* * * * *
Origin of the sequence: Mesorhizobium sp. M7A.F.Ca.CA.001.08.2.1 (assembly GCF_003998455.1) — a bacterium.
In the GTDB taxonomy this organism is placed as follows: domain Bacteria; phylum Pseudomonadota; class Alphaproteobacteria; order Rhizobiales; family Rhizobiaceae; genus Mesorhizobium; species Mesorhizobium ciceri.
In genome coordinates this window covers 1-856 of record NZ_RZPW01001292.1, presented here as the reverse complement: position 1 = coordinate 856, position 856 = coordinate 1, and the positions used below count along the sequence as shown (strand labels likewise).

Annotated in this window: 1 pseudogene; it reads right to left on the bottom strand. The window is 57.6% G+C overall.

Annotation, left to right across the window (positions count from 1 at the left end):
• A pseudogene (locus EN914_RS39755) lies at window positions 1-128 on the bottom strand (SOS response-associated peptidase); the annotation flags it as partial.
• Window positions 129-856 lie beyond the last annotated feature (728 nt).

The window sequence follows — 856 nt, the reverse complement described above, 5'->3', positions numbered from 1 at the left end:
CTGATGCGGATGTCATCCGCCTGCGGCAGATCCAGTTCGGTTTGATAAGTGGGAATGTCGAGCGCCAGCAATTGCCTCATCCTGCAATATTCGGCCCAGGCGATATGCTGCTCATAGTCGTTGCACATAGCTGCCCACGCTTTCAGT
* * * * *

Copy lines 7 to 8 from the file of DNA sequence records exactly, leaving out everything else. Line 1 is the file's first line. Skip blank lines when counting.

• Window positions 129-856 lie beyond the last annotated feature (728 nt).

The window sequence follows — 856 nt, the reverse complement described above, 5'->3', positions numbered from 1 at the left end: